Like many Civil War enthusiasts, I have always been fascinated with the exploits of the famed Irish Brigade, even though I don't have a drop of Irish blood in my body! On this St. Patrick's Day, I was looking for an interesting Northern Virginia connection to the unit. It turns out that Fort Corcoran in Arlington was constructed in May 1861 with the help of the 69th New York State Militia, a regiment which eventually formed the core of the Irish Brigade. The fort, one of the first built around Washington during the Civil War, defended the approaches to the Aqueduct Bridge, along with Forts Bennett and Haggerty. Fort Corcoran was named after Colonel Michael Corcoran, leader of the 69th New York. The regiment fought at Bull Run and re-enrolled as the 69th New York State Volunteers when its 90-day enlistment period expired. Colonel Thomas Francis Meagher, who replaced Colonel Corcoran after his capture at Bull Run, sought to organize an all-Irish unit. His wish was granted, and he soon was leading the Irish Brigade.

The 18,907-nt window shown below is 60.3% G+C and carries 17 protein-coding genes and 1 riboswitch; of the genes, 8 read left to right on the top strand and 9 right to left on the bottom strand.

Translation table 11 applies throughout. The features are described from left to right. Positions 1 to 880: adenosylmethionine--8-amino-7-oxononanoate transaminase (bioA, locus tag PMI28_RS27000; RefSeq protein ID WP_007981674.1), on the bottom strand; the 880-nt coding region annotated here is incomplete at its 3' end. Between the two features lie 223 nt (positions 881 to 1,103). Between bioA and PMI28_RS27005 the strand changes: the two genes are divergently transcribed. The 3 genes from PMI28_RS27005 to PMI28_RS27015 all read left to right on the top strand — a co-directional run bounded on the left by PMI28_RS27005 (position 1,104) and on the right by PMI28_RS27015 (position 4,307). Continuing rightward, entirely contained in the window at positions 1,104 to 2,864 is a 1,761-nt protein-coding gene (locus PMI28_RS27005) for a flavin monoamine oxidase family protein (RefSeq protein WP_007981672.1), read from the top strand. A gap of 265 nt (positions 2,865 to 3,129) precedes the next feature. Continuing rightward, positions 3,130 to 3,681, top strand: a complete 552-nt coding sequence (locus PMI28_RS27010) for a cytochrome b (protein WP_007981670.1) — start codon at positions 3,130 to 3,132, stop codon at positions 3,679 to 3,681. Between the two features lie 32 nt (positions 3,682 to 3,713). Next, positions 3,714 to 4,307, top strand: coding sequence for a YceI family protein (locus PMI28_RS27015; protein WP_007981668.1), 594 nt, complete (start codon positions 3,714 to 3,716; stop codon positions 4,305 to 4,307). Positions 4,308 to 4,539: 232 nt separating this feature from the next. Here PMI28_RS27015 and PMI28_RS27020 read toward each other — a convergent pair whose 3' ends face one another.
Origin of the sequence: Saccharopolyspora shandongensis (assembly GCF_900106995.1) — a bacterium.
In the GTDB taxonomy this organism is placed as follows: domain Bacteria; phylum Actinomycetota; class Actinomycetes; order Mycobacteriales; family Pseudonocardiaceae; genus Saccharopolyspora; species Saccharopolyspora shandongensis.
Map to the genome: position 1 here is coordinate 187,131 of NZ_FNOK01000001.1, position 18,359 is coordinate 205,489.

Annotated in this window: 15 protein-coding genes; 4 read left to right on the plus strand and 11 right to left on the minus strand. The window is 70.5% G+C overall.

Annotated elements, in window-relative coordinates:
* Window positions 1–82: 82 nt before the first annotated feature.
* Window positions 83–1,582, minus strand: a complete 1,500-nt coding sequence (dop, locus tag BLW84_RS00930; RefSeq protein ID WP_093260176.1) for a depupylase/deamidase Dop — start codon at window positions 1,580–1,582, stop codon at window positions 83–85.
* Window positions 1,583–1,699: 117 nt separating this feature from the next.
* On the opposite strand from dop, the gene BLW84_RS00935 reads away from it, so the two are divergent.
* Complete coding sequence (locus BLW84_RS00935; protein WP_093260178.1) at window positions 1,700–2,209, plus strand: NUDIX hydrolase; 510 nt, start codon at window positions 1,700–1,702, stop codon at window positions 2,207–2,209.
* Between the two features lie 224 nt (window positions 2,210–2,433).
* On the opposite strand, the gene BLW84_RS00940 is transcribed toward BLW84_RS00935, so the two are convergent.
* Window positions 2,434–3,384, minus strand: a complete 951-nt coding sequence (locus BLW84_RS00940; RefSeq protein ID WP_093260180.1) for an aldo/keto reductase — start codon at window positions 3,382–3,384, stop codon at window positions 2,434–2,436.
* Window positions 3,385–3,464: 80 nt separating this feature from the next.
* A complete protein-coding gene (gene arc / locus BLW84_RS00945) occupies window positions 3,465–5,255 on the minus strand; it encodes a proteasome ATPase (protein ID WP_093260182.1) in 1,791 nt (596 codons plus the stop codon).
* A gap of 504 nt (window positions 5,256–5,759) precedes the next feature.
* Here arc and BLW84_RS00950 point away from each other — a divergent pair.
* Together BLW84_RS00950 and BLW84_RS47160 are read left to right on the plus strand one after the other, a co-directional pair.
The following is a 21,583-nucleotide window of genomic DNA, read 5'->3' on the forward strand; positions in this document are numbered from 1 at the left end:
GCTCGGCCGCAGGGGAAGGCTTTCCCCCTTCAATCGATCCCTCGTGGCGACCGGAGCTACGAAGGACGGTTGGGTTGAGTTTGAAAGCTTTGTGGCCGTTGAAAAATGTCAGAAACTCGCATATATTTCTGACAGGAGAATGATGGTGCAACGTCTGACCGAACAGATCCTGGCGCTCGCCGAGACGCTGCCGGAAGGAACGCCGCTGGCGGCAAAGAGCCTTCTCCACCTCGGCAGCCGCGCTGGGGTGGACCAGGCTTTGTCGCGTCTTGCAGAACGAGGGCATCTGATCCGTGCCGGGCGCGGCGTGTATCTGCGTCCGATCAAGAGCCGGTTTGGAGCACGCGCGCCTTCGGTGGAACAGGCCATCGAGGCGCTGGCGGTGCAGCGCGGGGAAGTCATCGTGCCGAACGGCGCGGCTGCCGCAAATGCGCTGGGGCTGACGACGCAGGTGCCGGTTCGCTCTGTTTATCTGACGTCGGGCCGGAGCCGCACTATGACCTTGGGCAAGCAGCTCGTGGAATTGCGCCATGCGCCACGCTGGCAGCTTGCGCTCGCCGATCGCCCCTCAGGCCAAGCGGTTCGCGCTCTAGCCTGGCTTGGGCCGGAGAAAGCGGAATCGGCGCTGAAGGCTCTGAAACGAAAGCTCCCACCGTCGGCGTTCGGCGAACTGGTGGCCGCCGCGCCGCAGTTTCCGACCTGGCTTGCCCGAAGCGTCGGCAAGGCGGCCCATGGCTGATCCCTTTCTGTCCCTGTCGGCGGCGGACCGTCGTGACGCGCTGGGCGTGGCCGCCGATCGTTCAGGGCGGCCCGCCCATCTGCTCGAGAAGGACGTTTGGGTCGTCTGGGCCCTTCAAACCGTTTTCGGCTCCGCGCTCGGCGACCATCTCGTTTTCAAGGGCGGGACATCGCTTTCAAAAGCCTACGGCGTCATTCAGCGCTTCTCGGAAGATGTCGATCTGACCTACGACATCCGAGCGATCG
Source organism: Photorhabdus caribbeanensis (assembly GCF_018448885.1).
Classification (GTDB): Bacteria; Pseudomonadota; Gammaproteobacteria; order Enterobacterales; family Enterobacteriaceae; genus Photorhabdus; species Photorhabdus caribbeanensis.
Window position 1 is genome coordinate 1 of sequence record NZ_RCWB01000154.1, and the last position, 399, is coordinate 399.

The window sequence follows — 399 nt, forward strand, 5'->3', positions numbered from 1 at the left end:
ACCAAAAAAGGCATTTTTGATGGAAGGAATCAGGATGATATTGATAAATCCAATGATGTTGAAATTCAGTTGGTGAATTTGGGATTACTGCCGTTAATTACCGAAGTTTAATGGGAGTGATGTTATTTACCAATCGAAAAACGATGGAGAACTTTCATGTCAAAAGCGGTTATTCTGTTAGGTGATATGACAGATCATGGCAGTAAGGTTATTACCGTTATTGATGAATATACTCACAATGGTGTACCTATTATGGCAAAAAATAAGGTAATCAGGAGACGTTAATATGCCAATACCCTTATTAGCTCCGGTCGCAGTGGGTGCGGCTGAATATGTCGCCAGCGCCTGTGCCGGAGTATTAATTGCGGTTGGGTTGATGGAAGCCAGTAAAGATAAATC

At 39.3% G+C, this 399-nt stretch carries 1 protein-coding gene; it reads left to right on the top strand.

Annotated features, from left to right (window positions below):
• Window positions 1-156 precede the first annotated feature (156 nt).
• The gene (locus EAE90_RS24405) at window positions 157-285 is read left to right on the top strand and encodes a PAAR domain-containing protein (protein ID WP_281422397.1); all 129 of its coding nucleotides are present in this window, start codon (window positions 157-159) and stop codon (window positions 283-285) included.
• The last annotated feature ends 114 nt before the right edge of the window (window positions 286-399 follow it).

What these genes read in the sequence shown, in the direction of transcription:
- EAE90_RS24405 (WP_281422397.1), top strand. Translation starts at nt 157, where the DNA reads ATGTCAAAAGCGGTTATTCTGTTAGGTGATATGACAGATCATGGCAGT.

|Officers of the 69th New York State Militia at Ft. Corcoran, 1861. Col. Corcoran is at the far left. (courtesy of the Library of Congress)|